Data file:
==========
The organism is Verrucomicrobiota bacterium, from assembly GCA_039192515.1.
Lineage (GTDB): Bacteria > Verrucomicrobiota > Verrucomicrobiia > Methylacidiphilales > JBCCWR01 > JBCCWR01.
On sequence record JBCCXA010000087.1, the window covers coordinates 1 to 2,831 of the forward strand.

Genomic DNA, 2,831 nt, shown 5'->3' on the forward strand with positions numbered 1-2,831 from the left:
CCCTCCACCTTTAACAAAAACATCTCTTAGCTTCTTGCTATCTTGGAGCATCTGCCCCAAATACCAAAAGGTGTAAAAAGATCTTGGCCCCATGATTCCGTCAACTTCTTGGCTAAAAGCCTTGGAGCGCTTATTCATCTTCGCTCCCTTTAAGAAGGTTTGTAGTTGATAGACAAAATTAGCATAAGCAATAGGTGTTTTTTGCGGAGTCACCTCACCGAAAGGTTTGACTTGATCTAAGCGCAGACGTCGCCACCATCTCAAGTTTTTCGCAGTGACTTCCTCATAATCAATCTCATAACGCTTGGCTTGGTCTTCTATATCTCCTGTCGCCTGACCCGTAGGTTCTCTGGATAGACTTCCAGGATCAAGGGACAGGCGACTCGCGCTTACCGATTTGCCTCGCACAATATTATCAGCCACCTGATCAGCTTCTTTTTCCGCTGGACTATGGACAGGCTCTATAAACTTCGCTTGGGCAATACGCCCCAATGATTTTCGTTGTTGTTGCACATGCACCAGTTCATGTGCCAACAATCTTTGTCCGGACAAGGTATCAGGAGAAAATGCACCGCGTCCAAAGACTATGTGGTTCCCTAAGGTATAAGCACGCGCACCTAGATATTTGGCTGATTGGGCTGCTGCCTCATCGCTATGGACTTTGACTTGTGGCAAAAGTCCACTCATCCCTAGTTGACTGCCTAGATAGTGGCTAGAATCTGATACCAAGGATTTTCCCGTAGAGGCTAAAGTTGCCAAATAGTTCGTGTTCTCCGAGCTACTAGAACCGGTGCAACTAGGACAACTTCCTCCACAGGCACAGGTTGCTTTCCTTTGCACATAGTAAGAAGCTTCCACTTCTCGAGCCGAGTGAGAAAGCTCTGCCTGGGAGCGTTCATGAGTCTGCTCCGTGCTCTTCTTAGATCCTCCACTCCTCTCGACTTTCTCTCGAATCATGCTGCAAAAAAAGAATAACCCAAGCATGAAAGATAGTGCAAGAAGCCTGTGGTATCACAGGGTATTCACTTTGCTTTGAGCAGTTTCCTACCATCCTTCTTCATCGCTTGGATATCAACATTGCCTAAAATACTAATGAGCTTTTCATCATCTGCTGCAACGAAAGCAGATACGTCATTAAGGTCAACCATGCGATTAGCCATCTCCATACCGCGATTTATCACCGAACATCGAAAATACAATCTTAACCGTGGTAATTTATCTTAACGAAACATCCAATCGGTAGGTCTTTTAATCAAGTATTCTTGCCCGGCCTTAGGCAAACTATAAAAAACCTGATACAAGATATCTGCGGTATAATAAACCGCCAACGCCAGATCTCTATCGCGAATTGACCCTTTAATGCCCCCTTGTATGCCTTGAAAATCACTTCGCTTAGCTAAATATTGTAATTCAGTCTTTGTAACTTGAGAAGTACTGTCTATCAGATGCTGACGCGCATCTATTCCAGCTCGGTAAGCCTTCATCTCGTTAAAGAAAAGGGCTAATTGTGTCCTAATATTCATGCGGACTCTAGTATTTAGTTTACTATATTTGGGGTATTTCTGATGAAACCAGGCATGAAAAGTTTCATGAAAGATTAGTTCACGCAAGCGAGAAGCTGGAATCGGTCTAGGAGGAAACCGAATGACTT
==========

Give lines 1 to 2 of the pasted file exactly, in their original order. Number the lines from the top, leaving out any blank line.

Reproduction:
The organism is Verrucomicrobiota bacterium, from assembly GCA_039192515.1.
Lineage (GTDB): Bacteria > Verrucomicrobiota > Verrucomicrobiia > Methylacidiphilales > JBCCWR01 > JBCCWR01.